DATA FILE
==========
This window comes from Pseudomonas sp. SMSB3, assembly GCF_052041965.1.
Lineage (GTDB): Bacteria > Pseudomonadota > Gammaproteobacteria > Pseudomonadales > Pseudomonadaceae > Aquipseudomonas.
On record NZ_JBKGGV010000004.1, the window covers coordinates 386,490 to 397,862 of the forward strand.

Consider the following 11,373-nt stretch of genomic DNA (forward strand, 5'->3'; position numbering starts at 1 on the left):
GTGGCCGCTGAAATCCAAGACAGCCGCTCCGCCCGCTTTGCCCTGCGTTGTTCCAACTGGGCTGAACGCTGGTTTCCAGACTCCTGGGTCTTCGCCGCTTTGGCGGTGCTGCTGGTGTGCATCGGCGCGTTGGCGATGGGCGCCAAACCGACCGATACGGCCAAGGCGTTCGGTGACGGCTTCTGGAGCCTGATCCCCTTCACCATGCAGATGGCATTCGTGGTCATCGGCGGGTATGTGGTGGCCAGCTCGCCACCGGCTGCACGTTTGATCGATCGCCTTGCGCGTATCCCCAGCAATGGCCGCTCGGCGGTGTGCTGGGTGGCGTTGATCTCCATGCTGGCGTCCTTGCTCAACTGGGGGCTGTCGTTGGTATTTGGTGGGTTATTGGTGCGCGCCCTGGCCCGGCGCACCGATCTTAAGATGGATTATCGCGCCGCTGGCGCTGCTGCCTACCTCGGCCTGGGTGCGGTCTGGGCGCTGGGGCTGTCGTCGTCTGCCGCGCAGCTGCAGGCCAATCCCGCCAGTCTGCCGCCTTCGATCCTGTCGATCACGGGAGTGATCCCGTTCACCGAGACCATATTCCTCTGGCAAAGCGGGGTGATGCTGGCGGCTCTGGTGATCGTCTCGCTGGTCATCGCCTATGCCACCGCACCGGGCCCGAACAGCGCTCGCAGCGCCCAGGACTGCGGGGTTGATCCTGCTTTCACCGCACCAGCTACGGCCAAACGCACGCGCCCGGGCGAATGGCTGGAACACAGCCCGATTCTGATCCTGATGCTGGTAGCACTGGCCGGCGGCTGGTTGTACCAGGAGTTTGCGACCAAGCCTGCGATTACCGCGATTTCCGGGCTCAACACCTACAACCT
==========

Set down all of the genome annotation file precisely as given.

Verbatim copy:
This window comes from Pseudomonas sp. SMSB3, assembly GCF_052041965.1.
Lineage (GTDB): Bacteria > Pseudomonadota > Gammaproteobacteria > Pseudomonadales > Pseudomonadaceae > Aquipseudomonas.
On record NZ_JBKGGV010000004.1, the window covers coordinates 386,490 to 397,862 of the forward strand.

Consider the following 11,373-nt stretch of genomic DNA (forward strand, 5'->3'; position numbering starts at 1 on the left):
GTGGCCGCTGAAATCCAAGACAGCCGCTCCGCCCGCTTTGCCCTGCGTTGTTCCAACTGGGCTGAACGCTGGTTTCCAGACTCCTGGGTCTTCGCCGCTTTGGCGGTGCTGCTGGTGTGCATCGGCGCGTTGGCGATGGGCGCCAAACCGACCGATACGGCCAAGGCGTTCGGTGACGGCTTCTGGAGCCTGATCCCCTTCACCATGCAGATGGCATTCGTGGTCATCGGCGGGTATGTGGTGGCCAGCTCGCCACCGGCTGCACGTTTGATCGATCGCCTTGCGCGTATCCCCAGCAATGGCCGCTCGGCGGTGTGCTGGGTGGCGTTGATCTCCATGCTGGCGTCCTTGCTCAACTGGGGGCTGTCGTTGGTATTTGGTGGGTTATTGGTGCGCGCCCTGGCCCGGCGCACCGATCTTAAGATGGATTATCGCGCCGCTGGCGCTGCTGCCTACCTCGGCCTGGGTGCGGTCTGGGCGCTGGGGCTGTCGTCGTCTGCCGCGCAGCTGCAGGCCAATCCCGCCAGTCTGCCGCCTTCGATCCTGTCGATCACGGGAGTGATCCCGTTCACCGAGACCATATTCCTCTGGCAAAGCGGGGTGATGCTGGCGGCTCTGGTGATCGTCTCGCTGGTCATCGCCTATGCCACCGCACCGGGCCCGAACAGCGCTCGCAGCGCCCAGGACTGCGGGGTTGATCCTGCTTTCACCGCACCAGCTACGGCCAAACGCACGCGCCCGGGCGAATGGCTGGAACACAGCCCGATTCTGATCCTGATGCTGGTAGCACTGGCCGGCGGCTGGTTGTACCAGGAGTTTGCGACCAAGCCTGCGATTACCGCGATTTCCGGGCTCAACACCTACAACCT